I think the difference is that while in Chicago we have design and designers, we, as a general public, do not have a culture of design. We need to create a culture of design in Chicago. And it is difficult to achieve that if we don’t have cutting-edge international festivals, if we do not have design bookstores, if we do not have design publishers, and if we have limited arenas in which to discuss critical design issues. New York is a city with design events happening continuously, overlapping, competing and, in the end, benefiting tremendously from each other. And so is Barcelona, or London. Even Rotterdam, an industrial city of 600,000 people, became THE architectural reference internationally during the 90s with leading architecture offices (OMA, MVRDV, West 8…), institutions (NAi), events (International Architecture Biennale Rotterdam) and design publishers (010). If other cities, many of them smaller and with fewer resources than Chicago, can achieve this, why can’t we?

As I said before, there are a lot of great people already doing fantastic things in Chicago. If there is the desire to do it, the rest is sure to follow. I grew up in Bilbao and I saw what can be done if there is the desire (and it that case, the need) to change. From a hopeless city to a thriving one in 25 years. And Bilbao’s metropolitan population is nine times smaller than Chicago. If you haven’t noticed it yet, Chicago has immense economic resources (some public, mostly private) as was demonstrated by the money that was raised to compete for the 2016 Summer Olympic Games. Maybe what we need is a defined design goal to chase. If what we need is a goal and a deadline, why not try to be the World Design Capital? It will show to the world that Chicago wants to lead and not to follow. Later this Fall, the World Design Capital for 2014 will be decided (for which Bilbao is one of three finalists). Shouldn’t it be great to go after that honor in 2016 to fill the Olympic void? If all we need was an excuse, now we have it.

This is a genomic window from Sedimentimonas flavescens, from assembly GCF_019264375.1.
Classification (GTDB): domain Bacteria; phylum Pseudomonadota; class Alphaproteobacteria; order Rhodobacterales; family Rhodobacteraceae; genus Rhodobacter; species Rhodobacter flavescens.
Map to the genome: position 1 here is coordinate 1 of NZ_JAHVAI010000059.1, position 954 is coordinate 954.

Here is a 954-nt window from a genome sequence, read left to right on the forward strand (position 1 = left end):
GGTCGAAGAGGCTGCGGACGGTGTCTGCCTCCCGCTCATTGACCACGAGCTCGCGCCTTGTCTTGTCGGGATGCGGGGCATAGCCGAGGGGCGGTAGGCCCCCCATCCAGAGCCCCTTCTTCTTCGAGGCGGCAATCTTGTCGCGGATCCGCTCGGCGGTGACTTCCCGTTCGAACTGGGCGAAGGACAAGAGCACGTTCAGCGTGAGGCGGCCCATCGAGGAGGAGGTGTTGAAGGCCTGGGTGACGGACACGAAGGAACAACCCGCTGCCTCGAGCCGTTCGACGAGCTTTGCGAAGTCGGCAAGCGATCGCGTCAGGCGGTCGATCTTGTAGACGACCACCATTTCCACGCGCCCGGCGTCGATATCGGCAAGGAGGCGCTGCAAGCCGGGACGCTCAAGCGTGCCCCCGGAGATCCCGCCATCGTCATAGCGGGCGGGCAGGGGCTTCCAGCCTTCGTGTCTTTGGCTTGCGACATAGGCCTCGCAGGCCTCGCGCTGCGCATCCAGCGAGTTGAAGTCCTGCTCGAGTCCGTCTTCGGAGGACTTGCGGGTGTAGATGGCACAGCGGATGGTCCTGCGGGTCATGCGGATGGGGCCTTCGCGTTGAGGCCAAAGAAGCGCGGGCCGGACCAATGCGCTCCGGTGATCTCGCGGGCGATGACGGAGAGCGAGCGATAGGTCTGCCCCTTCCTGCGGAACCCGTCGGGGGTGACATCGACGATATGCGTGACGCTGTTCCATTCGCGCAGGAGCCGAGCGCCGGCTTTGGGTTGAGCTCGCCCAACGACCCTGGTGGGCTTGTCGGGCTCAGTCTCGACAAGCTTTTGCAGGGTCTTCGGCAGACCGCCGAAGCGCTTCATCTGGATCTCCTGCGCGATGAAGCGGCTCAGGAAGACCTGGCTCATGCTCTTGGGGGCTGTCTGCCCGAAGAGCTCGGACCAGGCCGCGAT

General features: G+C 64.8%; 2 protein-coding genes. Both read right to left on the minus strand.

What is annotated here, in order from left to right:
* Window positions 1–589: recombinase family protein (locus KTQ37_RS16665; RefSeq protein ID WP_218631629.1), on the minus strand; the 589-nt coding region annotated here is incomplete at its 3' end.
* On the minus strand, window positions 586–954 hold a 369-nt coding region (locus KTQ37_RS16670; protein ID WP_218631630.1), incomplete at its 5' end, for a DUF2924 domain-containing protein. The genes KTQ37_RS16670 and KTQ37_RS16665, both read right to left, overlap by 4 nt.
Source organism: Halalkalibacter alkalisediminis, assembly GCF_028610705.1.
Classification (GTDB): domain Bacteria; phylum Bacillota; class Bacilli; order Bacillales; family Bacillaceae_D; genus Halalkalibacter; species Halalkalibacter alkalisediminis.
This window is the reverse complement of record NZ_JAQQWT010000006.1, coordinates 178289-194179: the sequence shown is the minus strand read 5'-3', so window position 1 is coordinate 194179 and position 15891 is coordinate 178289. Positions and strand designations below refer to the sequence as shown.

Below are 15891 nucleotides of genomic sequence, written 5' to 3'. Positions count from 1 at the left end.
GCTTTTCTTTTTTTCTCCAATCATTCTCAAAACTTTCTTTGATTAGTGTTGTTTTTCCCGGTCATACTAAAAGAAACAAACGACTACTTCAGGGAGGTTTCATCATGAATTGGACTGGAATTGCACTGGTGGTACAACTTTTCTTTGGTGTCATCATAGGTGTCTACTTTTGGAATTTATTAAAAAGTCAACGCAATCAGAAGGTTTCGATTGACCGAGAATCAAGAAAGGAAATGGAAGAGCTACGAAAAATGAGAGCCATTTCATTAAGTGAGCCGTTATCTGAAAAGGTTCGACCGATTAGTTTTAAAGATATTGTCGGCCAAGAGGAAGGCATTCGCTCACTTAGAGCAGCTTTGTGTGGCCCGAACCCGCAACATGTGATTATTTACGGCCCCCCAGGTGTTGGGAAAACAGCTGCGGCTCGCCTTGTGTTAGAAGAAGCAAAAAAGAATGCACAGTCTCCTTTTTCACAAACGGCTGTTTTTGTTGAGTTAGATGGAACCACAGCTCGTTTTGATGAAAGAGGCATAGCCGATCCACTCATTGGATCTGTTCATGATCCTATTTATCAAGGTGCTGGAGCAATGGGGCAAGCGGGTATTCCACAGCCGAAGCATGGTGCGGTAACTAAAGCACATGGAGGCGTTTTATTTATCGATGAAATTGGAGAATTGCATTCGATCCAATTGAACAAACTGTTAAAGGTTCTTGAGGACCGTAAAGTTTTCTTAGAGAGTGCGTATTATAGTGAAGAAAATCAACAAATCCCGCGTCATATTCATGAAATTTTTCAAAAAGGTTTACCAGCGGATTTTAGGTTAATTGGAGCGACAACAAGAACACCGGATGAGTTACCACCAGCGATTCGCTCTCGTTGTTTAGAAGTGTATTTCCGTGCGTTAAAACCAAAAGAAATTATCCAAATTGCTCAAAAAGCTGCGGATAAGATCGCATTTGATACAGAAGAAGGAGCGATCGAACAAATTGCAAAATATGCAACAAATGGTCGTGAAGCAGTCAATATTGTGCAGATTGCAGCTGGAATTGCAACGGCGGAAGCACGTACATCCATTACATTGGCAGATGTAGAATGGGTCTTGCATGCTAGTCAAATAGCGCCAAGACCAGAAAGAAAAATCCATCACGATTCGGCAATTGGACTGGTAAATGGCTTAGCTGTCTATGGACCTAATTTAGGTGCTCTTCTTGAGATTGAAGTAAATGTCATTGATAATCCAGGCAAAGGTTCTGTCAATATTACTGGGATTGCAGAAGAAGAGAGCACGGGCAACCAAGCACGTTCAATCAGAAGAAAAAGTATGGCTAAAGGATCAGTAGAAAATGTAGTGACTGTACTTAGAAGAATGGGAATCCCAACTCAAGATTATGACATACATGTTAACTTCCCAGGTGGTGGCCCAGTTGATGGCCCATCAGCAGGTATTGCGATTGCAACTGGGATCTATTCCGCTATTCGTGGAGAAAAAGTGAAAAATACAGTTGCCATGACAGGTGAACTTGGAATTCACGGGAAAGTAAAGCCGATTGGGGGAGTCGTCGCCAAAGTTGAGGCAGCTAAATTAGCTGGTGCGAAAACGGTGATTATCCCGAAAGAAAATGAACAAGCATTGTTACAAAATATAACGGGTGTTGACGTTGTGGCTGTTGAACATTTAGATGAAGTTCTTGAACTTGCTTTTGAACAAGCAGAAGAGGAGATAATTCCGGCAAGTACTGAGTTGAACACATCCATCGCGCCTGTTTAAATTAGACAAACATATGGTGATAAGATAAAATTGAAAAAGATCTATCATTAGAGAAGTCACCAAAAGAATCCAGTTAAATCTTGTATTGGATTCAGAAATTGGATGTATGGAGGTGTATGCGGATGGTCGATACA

It doesn’t seem to me that Chicago is a city that shies away from any type of challenge. It has been demonstrated many times before, but not in design in the last decades. For God’s sake, we even reversed the flow of the river! So this is the challenge that I am proposing. Can Chicago become the World Design Capital? Can we do it in 5 years? Can we set a defined goal that can help support, fund, and broadcast the best ideas and projects? It is ambitious, but so is the character of this city. It is also a goal that I am completely confident Chicago can aim for successfully. It is about time we become an international reference in the design world. Wouldn’t it be great to hear in another city that what is happening in Chicago is pushing the design disciplines? And more important, wouldn’t it be fantastic to have all these events and debates in your city? I believe you also think so.

Type: Publication
Editors: Ed and Rachael Marszewski
Publisher: Public Media Institute
Size: 28 x 20 cm.
Pages: 160
Year: 2012
Status: Published